Eh separate transfers might be alright if you are accessing different things. I often listen to online radio while I play an online game and download something. Add in roommate's Netflix and you have four separate transfers going not counting any background system stuff that might happen at the same time.

  • I have an old (if anything this new can be called 'old') nook that came with 3G. It has battery issues (batteries are always the first thing to go - invent a new one and rule the world).

    But I still stick with it because I like the 3G. I would rather use my old one with the heavy case and light, then buy a new one without the 3G connection that weighs half as much and has the integral light/color.

    • Battery issues? The nook (1st gen at least) had user-replaceable batteries.

    • It has battery issues (batteries are always the first thing to go - invent a new one and rule the world).

      OK: Ultra Capacitors [wikipedia.org] exist. Very fast charge rate. For the ones made of ceramic and aluminium, using them prolongs their life... Get rid of the artificial scarcity syst --er, I mean patent system, and they might have a chance in the entrenched battery market.

  • by Anonymous Coward on Tuesday August 21, 2012 @02:27PM (#41071241)

    I'll tell you what I'd do, man: 10 internet connections at the same time, man.

    • I'd just have the local ISP supply me one of their 1Gb/s links.

    • by somarilnos (2532726) on Tuesday August 21, 2012 @02:45PM (#41071535)
      And I think if I was a millionaire I could hook that up, too, 'cause internet connections dig dudes with money.
    • I'll tell you what I'd do, man: 10 internet connections at the same time, man.

      'cause chicks dig dudes with 10 internet connections at the same time.

    • Am I the only one that pictured 10 monitors in a circle, each showing porn, and a swivel chair in the middle?

  • by Picass0 (147474) on Tuesday August 21, 2012 @02:32PM (#41071325) Homepage Journal

    The reason you need to jump through hoops like this video only underscores how crappy internet service is in the US.

    • by cpu6502 (1960974) on Tuesday August 21, 2012 @02:54PM (#41071677)

      >>>how crappy internet service is in the US.

      Oh look.
      A member of the Entitlement Generation complaining "oh the U.S. is so sucky" while the other 6 billion people live on less than 10 dollars a week. It's like listening to a member of the elite bitch-and-moan that he's only in the top 1% of the wealthiest instead of the 0.1% wealthiest.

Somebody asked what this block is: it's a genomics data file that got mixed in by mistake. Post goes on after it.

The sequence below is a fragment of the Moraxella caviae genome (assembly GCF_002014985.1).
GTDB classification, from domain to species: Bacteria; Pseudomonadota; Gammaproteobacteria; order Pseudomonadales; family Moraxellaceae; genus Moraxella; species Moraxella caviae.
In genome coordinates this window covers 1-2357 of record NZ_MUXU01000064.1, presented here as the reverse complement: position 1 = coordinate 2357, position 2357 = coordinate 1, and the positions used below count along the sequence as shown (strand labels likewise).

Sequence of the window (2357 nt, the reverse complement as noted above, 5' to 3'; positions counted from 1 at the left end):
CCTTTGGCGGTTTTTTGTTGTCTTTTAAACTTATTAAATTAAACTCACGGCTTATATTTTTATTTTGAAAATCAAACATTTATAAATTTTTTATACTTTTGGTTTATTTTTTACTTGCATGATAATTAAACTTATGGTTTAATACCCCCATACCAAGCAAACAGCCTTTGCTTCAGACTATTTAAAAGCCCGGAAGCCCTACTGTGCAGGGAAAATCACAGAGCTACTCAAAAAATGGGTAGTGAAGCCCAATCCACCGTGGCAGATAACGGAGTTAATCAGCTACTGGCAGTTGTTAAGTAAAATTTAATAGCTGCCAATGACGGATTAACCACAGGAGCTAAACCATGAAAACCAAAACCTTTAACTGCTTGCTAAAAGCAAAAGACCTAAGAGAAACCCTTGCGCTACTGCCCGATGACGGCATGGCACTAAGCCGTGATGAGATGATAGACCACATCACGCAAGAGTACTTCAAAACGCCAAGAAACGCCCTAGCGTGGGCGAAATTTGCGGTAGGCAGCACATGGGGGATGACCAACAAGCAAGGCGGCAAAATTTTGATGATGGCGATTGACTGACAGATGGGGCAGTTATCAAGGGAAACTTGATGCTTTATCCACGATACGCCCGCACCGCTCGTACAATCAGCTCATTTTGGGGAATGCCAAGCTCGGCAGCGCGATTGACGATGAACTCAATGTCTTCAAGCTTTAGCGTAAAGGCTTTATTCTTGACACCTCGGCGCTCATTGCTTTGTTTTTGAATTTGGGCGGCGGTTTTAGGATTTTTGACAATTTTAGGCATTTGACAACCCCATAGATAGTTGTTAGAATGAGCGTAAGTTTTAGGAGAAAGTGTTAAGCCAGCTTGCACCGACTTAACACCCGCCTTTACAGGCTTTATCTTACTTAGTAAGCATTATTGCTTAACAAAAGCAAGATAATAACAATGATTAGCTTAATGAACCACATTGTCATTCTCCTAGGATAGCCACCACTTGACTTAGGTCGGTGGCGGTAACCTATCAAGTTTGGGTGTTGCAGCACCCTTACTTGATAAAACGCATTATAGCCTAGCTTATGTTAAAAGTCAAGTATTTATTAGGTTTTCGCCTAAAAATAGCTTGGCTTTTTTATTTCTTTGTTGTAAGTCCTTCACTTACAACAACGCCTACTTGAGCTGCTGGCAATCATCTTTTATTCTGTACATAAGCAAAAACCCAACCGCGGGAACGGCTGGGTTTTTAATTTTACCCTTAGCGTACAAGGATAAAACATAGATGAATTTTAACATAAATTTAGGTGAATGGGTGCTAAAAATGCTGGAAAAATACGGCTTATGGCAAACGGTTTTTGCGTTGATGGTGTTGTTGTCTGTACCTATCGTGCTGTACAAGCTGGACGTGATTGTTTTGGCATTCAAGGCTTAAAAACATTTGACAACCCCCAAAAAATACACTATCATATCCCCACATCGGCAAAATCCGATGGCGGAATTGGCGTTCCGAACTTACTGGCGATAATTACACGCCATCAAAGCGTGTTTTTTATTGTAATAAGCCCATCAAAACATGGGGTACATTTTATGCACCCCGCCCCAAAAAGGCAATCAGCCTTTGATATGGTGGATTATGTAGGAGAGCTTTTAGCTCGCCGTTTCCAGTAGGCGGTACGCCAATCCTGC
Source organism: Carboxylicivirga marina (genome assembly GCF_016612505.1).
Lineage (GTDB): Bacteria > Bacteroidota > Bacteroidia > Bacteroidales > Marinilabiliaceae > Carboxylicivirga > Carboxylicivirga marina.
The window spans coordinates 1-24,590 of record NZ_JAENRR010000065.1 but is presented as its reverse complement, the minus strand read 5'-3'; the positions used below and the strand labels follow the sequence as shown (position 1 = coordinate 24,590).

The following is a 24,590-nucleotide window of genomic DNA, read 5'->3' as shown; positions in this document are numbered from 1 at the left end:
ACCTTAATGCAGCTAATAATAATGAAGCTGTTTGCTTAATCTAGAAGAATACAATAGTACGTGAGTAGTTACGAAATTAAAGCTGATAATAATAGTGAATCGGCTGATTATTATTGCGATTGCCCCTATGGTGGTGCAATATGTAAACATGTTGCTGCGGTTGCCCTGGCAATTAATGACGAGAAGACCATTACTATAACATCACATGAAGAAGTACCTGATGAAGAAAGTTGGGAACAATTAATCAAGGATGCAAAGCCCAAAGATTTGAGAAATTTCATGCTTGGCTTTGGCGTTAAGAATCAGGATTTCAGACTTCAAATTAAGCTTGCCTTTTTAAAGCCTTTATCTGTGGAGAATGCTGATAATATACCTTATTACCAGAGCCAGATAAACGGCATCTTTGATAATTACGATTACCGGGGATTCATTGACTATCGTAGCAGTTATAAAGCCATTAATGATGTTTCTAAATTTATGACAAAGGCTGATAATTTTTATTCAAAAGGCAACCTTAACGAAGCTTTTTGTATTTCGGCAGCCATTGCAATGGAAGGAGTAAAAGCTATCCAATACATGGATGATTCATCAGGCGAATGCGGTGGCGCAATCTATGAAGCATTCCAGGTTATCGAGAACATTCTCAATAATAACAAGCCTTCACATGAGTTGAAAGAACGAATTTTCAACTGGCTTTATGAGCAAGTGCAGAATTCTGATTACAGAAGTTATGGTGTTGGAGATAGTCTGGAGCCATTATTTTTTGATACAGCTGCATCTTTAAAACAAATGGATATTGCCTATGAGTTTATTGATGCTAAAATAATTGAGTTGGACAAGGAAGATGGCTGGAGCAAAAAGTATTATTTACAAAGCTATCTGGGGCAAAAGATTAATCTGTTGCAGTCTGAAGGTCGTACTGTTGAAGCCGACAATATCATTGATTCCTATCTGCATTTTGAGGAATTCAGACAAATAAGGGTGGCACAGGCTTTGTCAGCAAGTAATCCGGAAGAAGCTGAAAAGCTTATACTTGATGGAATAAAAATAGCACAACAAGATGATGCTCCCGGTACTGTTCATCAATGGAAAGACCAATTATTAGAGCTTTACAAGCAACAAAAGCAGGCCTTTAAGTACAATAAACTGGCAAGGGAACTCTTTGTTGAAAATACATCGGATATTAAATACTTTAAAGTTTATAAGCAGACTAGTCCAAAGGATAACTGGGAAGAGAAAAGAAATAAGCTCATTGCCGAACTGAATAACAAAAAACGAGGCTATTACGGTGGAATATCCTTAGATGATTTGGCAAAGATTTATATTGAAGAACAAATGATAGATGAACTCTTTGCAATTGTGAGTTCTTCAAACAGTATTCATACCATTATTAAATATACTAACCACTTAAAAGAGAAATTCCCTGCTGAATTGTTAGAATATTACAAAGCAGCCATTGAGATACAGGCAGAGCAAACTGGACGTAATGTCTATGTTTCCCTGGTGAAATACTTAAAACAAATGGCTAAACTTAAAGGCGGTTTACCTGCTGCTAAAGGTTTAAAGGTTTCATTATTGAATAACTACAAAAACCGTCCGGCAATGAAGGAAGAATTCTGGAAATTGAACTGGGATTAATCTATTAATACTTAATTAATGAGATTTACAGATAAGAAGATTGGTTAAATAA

FACT: The average U.S. speed is EQUAL to the average EU speed. That's right: Our cousins in the European Union have it No better than we Americans. Sure they have some states that are better, but they also have some crappy states (like Greece, Spain) that are a mere 1-2 Mbit/s.

      The only continent-spanning union that is faster is the Russian Federation (+2 Mbit/s faster than EU or US). But the U.S. average is faster than Canada. Faster than Mexico. Faster than China. Faster than Brazil. Faster than Australia. Faster than India.

      • Considering the planet only has slightly over 6 billion inhabitants ....
        Averages are always meaningless numbers if the sample size is that high.
        Who cares what the average bandwith in the USA is, when 50% of the americans have less than 64 killo bandwith?

        • by gman003 (1693318)

          It's slightly over seven billion now, actually. 7.034 billion, to be precise.

        • Considering the planet only has slightly over 6 billion inhabitants ....

          Um... A billion people [worldometers.info] would like to have a word with you and your decades old statistics.

          • Dors not matter if I miscount by a billion. As the number of people having a faster internet connection than the average of the US population is far bigger than the total US population.
            Even in Bangladesh people have 4G mobile internet connections ...

      • Re: (Score:2, Interesting)

        by Anonymous Coward

        Oh look.